Commentary

Congress Should Simplify Long-range Planning Requirements for Regional Transportation Plans

Long-range transportation planning mandates include unnecessary tasks that stretch far beyond transportation

RECOMMENDATION FOR THE CONGRESS

Simplify DOT Regulations Regarding Transportation Planning

Issue. Since 1964 federal laws and amendments (23 USC 134 and 49 USC 5303) have required that states and urbanized areas exceeding 50,000 population carry out a short-term and long-range “continuing, cooperative and comprehensive multimodal transportation planning process” as a condition for federal aid. Sensible at first, the “3C” process now mandates a wide range of required assessments, including air quality, environmental justice, congestion management, safety, maintenance, efficiency, freight, pedestrian-bike, economic growth, fuel consumption and other requirements. Although some requirements have been relaxed for smaller regions, recent regulations call for expanded time horizons and new “planning factors,” among others. More rules for climate change, international trade, active transportation and sustainability are likely. These requirements and frequent updates hit smaller regions with fewer staff harder.

Action Requested. For regions having less than 200,000 population, eliminate all long-range transportation planning mandates and require 10-year TIP updates. For regions greater than 200,000 population, eliminate or reduce regulations for air quality monitoring and conformity, environmental justice, congestion management, economic impact, safety, fuel consumption and 40-year planning horizons. For the TIP, remove the option that projects come from a long-range transportation plan. Review other requirements for possible reduction or elimination.

Justification. Recent reviews of metropolitan transportation plans find that they are dense documents full of feel-good unachievable goals only marginally related to transportation. Frequent update cycles mean “planning never stops.” Worse, they generally ignore rising congestion and infrastructure maintenance, and depend heavily on federal/state resources for implementation. But the federal role is declining as local, state and private roles increase. Most plans are then ignored and shelved until the next update. The cost of this wasted and inefficient planning is substantial-about $500M annually. In short, transportation planning has become a convenient catch-all for pushing other local goals, and a hurdle for self-certification and funding continuation, not a sensible effort to establish future transportation visions.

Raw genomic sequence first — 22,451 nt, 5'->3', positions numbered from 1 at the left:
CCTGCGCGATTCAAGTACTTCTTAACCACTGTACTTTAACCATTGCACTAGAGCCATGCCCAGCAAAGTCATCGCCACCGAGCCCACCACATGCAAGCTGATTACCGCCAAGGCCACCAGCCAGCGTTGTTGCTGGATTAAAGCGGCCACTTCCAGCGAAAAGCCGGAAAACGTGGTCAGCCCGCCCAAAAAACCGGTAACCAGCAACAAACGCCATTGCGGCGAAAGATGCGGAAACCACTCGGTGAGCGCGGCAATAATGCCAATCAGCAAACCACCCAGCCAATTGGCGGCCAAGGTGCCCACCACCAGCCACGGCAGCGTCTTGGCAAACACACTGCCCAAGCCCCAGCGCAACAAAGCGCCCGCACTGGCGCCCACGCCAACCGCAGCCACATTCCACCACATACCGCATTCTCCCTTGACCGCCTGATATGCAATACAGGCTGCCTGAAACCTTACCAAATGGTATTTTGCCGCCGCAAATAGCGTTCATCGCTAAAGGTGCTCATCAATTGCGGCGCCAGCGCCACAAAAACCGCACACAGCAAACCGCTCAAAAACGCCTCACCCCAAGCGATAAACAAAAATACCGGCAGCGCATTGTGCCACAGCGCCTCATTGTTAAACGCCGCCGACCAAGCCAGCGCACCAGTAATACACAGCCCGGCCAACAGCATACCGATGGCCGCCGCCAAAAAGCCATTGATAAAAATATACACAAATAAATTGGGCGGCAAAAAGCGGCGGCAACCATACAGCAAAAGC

Benefits and Costs of the Change. These changes would bring federal requirements into line with the declining federal role in local transportation issues. Most projects are local in impact, not national. The cost of current planning, about $1B annually, could probably be halved, leaving more resources for implementation, which would speed project development and create jobs. Localities would have more control over essentially local transportation decisions.

Likely Support: Federal Highway Administration, Federal Transit Administration, United States Department of Transportation, American Association of State Highway and Transportation Officials and the American Metropolitan Planning Association.

Likely Opposition: Environmental Protection Agencyand some environmental groups.

David T. Hartgen

David T. Hartgen is Emeritus Professor of Transportation Studies at UNC Charlotte. Professor Hartgen is widely known in transportation circles. He established UNC Charlotte's Center for Interdisciplinary Transportation Studies in 1989 and now teaches and conducts research in transportation policy and planning. He is the author of about 330 studies on a wide variety of topics in transportation policy and planning, is the U.S. editor of the international academic journal Transportation, and is active in professional organizations. He is a frequent media interviewee in local and national outlets. Before coming to Charlotte he directed the statistics, traffic forecasting and analysis functions of the New York State Department of Transportation and served as a Policy Analyst at the Federal Highway Administration. He holds engineering degrees from Duke University and Northwestern University. He has taught at SUNY Albany, Union College and Syracuse University and lectures widely. His studies of the comparative performance of transportation systems have received nation-wide attention. He has also recently completed a major component of Reason's Mobility Study that estimates the cost of significantly reducing road congestion nation-wide, a comprehensive study of congestion in North Carolina, and a comparative study of the 50 state highway systems . His current research includes an assessment of the economic impact of highways in South Carolina, a review of transportation performance for the provinces of Canada, a national study of business impacts of congestion, and an assessment of congestion in mid-sized cities.